Lesson 2: A Traders Introduction to the Yen, Part II
Lesson 2: A Traders Introduction to the Yen, Part II
In our last lesson we began our discussion on on the Japanese Yen, with a look at the history of the Japanese economy, including the build up of what became one of the biggest asset price bubbles in history. In today's lesson we are going to continue this discussion by examining what happened from the early 1990's on from a monetary policy and economic standpoint, so we can understand the fundamental foundation on which the Yen sits today.
In 1989 the Bank of Japan (BOJ) began to raise interest rates, and the government instituted limits on total bank lending to the real estate sector, to try and reign in speculation which was driving stock and real estate prices to astronomically high levels. While the central bank was hoping to simply take the foot of the gas and tap the breaks on the economy, unfortunately the markets reaction was drastic, resulting in a stock market and real estate crash starting in 1990.
This was a "perfect storm" so to speak for the Japanese financial system and economy, as the effects of decline in real estate and stock market prices started a chain reaction, which reverberated throughout the economy and whole financial system. The first and perhaps most important thing to understand here, is that the economic slowdown, combined with drastic falls in the stock and real estate markets, caused the financial position of Japanese banks to rapidly deteriorate.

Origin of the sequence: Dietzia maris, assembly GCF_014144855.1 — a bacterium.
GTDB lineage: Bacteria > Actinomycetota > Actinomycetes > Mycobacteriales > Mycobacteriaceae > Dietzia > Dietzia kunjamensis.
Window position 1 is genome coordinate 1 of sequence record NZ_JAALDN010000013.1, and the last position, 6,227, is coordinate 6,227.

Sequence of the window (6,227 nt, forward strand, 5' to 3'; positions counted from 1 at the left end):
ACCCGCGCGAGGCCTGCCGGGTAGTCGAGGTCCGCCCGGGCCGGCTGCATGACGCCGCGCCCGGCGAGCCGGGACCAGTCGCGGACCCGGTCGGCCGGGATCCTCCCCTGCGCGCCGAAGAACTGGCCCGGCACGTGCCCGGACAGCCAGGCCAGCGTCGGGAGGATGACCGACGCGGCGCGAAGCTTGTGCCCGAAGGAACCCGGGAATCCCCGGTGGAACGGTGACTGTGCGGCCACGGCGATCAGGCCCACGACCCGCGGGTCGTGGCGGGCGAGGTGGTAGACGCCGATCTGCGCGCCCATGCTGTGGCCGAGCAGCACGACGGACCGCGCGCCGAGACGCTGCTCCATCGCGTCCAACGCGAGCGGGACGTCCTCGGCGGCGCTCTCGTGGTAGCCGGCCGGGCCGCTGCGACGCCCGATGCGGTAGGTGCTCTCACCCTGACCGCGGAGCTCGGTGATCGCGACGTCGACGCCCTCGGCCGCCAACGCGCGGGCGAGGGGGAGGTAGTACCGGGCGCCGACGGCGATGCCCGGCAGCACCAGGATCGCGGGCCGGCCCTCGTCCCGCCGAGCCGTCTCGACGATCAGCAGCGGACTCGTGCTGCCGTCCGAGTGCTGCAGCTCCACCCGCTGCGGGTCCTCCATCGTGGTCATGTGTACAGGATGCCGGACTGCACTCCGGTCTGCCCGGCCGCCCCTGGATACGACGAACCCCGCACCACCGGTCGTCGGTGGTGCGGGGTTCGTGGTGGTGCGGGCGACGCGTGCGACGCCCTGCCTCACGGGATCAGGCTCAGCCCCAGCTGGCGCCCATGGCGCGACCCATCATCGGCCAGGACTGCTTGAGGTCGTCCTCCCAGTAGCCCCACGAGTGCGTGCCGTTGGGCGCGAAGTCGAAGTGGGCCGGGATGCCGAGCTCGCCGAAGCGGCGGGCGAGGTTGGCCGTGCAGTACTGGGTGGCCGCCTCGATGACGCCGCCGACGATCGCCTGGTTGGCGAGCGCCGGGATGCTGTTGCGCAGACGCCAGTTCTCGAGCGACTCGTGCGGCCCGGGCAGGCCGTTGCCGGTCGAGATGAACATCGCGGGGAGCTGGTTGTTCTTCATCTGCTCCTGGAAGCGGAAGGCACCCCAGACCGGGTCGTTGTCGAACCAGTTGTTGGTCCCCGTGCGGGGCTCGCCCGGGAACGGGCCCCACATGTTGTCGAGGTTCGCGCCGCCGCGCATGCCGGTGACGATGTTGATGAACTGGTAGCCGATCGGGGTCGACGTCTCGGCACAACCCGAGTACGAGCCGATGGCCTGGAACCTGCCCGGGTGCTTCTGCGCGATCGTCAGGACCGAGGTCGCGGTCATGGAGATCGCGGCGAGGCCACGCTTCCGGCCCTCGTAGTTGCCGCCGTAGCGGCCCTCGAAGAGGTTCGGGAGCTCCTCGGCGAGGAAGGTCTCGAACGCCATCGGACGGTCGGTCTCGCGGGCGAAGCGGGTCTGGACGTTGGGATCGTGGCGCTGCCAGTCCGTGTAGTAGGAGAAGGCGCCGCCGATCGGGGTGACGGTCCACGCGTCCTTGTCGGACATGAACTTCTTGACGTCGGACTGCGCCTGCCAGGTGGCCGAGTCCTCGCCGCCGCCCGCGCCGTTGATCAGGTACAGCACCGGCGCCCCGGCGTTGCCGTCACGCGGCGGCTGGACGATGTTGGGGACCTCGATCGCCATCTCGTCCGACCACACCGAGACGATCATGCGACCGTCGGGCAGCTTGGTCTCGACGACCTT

Much of the speculation that was sending real estate prices so high was being driven by loans from Japanese banks, which took the land they were making the loan on as collateral. As the quality of the loan was thus tied to the value of the real estate backing that loan, as real estate prices fell off a cliff so did the quality of the bank's loan portfolio's.
Secondly, large Japanese institutions such as banks cooperate with one another in Japan, and as a result of this Japanese banks hold large quantities of each others stock. Holdings of stock are considered an asset for the banks and were included in the banks capital numbers, which basically define how financially solid a banks balance sheet is. As the value of these stock holdings tumbled lower, so did the bank's capital position, putting further pressure on the stability of the individual banks in Japan, and the Japanese Banking System as a whole.
Thirdly, as the economy slowed as a result of all this, the individuals and corporations who had received loans began to have a harder time making their payments, further deteriorating the quality of the bank's loans, and stability of the banking system.
At least partially as a result of weak corporate governance, most will argue that Japanese banks did little to adjust to the financial difficulties they now faced, instead preferring to wait for stock and real estate prices to move back towards their pre bubble bursting levels. The government also did little to address the problem until 1995, when it became clear that without government intervention massive bank failures would result.
This history is important to us as traders for two reasons:
1. Reforms aimed at returning the stability of the Japanese financial system are still ongoing today, and it is these financial and structural reforms that traders watch closely when determining the fundamental direction of the Japanese Economy.